Millionaire dairy farm family try to have son sectioned after he asks for share of family farm

A millionaire dairy farming couple is trying to prove their son is mentally unwell after he left their church and raised concerns about the family business. By CRAIG HOYLE
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Bay’s parents then used the letter to threaten to have him sectioned under the Mental Health Act.
The family became involved in a messy dispute after Bay announced he was leaving their Open Brethren church earlier in 2016.
Bay’s family is closely involved with the church; his father Stuart Bay is a trustee of the Brethren charity Trinity Lands, which manages more than $200m in assets in Waikato.
Bay estimates his family’s personal holdings are worth around $30m, over and above assets owned by and managed on behalf of the church.
Bay worked as general manager on the family’s dairy farm, but said he resigned after conditions became intolerable.
Bay, who said he had sacrificed a lot to stay and work on the family farm, said he was astounded to learn his parents had used the psychiatrist seven years after he had last seen him.
Bay first learnt of the visit after emailing his father on October 28 with concerns about the family business.
«Within 40 minutes (they) replied with (the psychiatrist’s) letter, which he’d had up his sleeve for two days,» he said.
Bay’s parents demanded their son seek urgent medical treatment.
«If visits are not done by next Wed 2 Nov we will seek the support of the Waikato Mental Health Crisis Team who can act under Section 8 of the Mental Health Act,» they wrote.
Bay temporarily left Waikato out of fear his parents would follow through on the threat.
He acted on the psychiatrist’s recommendation and now sees Auckland psychotherapist Colleen Emmens, who noted in a report after six sessions that Bay did not appear to suffer from bipolar disorder.
«He remained in the moment, clear and articulate, and [was able to] reflect and respond appropriately,» she wrote.
Emmens wasn’t surprised Bay was upset.
«He’d just escaped, and was full of paranoid confusion, and was very distressed,» she said.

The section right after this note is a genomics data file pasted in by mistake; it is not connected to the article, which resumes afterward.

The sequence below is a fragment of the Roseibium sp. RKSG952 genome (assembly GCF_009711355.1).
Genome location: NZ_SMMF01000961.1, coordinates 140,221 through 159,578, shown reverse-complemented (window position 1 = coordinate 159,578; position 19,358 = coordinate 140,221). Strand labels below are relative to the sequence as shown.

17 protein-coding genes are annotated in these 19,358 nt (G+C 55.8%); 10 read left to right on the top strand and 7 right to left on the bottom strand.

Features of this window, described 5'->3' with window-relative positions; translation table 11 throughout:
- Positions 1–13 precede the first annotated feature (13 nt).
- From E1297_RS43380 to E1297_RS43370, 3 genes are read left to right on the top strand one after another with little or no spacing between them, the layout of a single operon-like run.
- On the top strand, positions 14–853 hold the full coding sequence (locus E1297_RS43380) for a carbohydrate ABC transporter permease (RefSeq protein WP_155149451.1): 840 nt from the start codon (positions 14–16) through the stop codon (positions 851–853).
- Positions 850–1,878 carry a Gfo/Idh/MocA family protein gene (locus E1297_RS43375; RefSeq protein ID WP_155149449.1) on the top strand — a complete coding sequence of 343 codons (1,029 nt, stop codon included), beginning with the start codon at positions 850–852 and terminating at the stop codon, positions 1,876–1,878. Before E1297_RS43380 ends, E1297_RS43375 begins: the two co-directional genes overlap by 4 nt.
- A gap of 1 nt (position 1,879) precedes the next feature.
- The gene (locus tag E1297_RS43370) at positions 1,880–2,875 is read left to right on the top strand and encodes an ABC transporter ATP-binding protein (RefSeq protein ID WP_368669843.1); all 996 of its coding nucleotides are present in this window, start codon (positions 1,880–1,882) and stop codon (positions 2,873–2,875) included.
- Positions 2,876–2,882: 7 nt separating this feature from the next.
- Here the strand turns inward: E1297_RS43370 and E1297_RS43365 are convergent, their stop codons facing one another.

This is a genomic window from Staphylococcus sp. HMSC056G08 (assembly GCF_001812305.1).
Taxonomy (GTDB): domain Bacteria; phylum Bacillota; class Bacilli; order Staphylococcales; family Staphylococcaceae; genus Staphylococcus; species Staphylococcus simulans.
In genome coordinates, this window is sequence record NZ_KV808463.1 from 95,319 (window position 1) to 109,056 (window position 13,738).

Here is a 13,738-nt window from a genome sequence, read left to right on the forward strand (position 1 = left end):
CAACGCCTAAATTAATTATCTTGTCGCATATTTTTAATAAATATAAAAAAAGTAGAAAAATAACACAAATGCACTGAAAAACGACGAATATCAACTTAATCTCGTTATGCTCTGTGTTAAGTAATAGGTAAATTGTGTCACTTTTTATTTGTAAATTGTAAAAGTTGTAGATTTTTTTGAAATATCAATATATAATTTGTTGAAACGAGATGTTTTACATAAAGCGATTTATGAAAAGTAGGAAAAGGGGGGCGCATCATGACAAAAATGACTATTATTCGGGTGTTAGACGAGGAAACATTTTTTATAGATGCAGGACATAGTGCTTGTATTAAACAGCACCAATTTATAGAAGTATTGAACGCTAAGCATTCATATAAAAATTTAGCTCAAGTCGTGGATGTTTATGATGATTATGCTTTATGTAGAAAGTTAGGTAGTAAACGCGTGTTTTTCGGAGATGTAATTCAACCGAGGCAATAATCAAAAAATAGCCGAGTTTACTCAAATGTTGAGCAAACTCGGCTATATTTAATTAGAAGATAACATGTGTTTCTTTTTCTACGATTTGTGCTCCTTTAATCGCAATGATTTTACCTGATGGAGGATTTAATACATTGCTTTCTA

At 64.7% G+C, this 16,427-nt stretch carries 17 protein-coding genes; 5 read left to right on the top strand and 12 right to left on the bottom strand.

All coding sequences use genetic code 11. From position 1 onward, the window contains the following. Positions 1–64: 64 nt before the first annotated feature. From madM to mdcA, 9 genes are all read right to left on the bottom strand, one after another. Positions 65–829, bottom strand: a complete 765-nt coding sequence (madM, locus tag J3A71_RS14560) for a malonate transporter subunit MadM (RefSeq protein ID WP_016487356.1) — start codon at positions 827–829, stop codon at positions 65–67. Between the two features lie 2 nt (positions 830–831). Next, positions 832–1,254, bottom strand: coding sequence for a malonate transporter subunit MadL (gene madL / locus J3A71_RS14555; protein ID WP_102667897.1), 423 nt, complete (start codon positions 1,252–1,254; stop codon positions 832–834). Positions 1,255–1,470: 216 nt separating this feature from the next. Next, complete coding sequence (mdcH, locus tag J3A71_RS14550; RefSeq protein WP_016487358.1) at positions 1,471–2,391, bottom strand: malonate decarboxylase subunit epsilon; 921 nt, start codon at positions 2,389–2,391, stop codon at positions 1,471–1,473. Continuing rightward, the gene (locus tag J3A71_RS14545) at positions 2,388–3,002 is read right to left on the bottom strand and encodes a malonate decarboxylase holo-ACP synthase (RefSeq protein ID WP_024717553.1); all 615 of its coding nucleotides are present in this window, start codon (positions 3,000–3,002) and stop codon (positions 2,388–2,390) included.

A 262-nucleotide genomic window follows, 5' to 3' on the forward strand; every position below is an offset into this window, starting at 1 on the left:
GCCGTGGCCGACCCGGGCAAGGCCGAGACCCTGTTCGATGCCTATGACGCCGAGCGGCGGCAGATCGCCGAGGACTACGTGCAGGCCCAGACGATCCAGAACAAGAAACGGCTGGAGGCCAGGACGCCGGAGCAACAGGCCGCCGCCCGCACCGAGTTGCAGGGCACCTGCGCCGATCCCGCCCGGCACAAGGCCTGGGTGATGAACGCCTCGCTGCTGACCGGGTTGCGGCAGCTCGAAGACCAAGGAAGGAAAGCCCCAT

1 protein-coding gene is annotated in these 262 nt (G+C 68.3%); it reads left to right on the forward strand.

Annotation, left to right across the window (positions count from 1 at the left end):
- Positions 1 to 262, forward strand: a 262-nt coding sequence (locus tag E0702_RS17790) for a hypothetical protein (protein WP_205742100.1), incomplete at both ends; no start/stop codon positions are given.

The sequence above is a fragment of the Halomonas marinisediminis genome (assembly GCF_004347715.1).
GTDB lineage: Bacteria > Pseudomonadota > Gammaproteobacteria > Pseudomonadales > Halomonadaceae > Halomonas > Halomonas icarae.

«But it would have been more concerning if he hadn’t displayed those symptoms given the circumstances.»
Emmens said in her view the psychiatrist’s letter made no sense given he hadn’t seen Bay since 2009.
Bay fears his parents are now using the letter to suggest to friends and colleagues that he is unwell.
«Extended family were contacting me saying it was appalling I was bringing the Bay name into disrepute,» he said.
«I go to approach people from the church in the street, and they’ll start walking away from me.»
Bay now lives apart from his wife and children in a house with no furniture while he tries to sort things out.
«The worst thing for me is that my children might grow up thinking that their father was something he wasn’t,» he said.
Stuart Bay declined to comment.
Through his lawyer, the psychiatrist also declined to comment.
The Open Brethren are not as widely known as the Exclusive Brethren, but have their roots in the same movement.
The two branches split in 1848 following a disagreement over whether church leadership should be centralised from London.
Open Brethren have in recent years tried to distance themselves from being associated with the controversial practices of the Exclusive Brethren.
However Erin Bay claims the Open Brethren also operate a system based on power and financial control.
«There’s a saying that for the Brethren, God comes first, until it comes to money,» he said.
«And then God comes second.»
Source: Stuff

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